Meanwhile, the slim and cadaverous Jared Kushner is about to announce his “Middle East Plan” to buy off the Palestinian people for $50 billion, all the money to come from rich Arab oil nations like Saudi Arabia — none of it from the United States. Palestinians are supposed to rejoice at such a bribe and be dazzled by the Trump MO of promising tourism and resort hotels along the Gaza coastline.
Where all this ends in anyone’s guess. Sadly it all recalls those famous 1919 lines from Yeats worth quoting over and over. They resonate like a somber prayer of warning lest this vulnerable democracy continue its already-in-progress descent into the swamp:
Things fall apart; the centre cannot hold;
Mere anarchy is loosed upon the world,
The blood-dimmed tide is loosed, and everywhere
The ceremony of innocence is drowned;
The best lack all conviction, while the worst
Are full of passionate intensity.
Roger Spiller was the George C. Marshall Professor of Military History at the US Army Command and General Staff College in Leavenworth, Kansas. He died in 2017. In 2005, he published an interesting fiction collection called An Instinct For War: Scenes From the Battlefields of History. Samuel Hynes, author of several popular books on soldiering, describes the book as “a cultural history of the world’s war-making, from ancient China and Greece to the Apocalypse that’s just ahead of us.” Spiller knows what makes generals tick, how they think, their vanities and weaknesses. The final story in the book, “The Discovery of Kansas,” has haunted me since I read it in the midst of George W. Bush’s Iraq War.
The conceit of the story is that, following a multi-generational, apocalyptic war, the narrator, a young military officer, ends up serving in the now devastated and barren great plains and runs across an area where people have discovered a huge buried collection of thousands of volumes in what we must assume was once the war college at Leavenworth where Spiller taught. The officer has been at his task for ten years when the story is narrated; we learn that all the stories in the book were sourced from the un-earthed volumes. “We simply must begin learning now,” he tells us. “Once before, we thought we had nothing more to learn, and we have seen where pride has taken us.”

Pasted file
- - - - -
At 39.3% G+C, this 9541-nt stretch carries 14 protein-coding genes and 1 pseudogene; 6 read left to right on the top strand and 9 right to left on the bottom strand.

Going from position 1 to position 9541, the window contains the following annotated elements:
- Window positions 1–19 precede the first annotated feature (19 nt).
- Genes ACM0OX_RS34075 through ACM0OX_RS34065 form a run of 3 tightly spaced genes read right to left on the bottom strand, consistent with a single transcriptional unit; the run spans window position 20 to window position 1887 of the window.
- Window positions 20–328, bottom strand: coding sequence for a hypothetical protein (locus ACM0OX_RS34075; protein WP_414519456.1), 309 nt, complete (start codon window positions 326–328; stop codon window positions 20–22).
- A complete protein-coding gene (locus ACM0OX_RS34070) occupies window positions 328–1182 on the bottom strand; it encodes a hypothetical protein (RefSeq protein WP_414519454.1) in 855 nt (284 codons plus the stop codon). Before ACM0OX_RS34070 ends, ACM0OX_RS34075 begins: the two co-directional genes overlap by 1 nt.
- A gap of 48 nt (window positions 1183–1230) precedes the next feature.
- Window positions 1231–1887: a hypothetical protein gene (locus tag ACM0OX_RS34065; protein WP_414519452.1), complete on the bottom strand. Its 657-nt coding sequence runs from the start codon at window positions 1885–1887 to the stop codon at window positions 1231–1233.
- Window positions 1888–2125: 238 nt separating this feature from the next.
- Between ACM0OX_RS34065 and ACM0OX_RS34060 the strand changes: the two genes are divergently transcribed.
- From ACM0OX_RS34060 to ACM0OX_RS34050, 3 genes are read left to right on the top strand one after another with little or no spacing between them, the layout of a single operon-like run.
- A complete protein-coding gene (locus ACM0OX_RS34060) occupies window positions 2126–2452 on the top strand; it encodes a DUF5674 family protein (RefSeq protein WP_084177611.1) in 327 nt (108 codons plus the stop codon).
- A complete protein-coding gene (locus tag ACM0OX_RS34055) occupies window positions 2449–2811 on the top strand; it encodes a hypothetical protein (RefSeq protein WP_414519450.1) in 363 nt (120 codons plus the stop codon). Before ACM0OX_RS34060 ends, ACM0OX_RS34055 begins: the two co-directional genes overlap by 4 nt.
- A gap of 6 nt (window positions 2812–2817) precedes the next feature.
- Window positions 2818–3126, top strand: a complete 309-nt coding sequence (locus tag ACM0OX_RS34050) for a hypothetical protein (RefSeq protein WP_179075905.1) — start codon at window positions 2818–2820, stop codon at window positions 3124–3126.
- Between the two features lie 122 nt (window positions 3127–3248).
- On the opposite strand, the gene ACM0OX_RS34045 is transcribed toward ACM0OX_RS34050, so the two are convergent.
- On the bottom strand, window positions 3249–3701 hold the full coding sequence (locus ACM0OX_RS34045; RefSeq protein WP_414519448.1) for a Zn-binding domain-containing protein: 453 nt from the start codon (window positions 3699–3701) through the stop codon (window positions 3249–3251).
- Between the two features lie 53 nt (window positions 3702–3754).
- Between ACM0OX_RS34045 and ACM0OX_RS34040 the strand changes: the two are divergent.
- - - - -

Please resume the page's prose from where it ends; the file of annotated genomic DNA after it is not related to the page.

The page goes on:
The history is not clear, but he tries to understand the war’s roots. “[A] great reservoir of resentment had built up all around the world. Our enormous power was the reason for this widespread disaffection,” he says. For reasons that are not clear to him, much of the resentment seemed to begin in the favelas of Rio de Janeiro, though fear and hysteria had taken over and nothing was certain. It began with a devastating attack on Washington DC; twenty-seven million people were killed in the raids against Rio.
Over time, the enemy’s tactics improve: “The enemy’s genius was to understand us better than we did ourselves. … [W]hat one might think of as a general devaluation of knowledge occurred as the war began. … Discussion became unpatriotic.” The first Grand Commander (GC) is charming, ruthless and merciless. He employs devastating environmental attacks. He talks of “trans-rational war.” War has transcended reason. After his capture and demise, the second Grand Commander is a “mechanic of war,” the image of “germanic” martial prowess; yet, “As is usually the case with such people, the GC was almost pathologically insecure.” After he’s killed, “the war took command of itself” and succeeding commanders “were so colorless they disappeared into the greater drama of the war.” “An age-old soldier’s dream had been realized … : war could theoretically sustain itself on its own violence.”
As the war grinds away, the enemy is “everywhere and nowhere.” They develop a “doctrine of equitability” where the goal is to “reduce us to the rank of an ordinary power.” That’s a less difficult strategy than that of the US, which is seeking to retain and recover the vast power it had become accustomed to. The war ends up destroying memory, so in the end when our narrator is going through the un-earthed books and growing sicker from all the toxicity, you get the sense the world has reached an ironically “equitable” place where no one is safe anywhere.
Sure it’s fiction. But there’s also a lot of applicable truth. The forces of opposition and resistance to what Donald Trump stands for need to focus their minds and backbones on the prize of his demise before anything progressive can happen.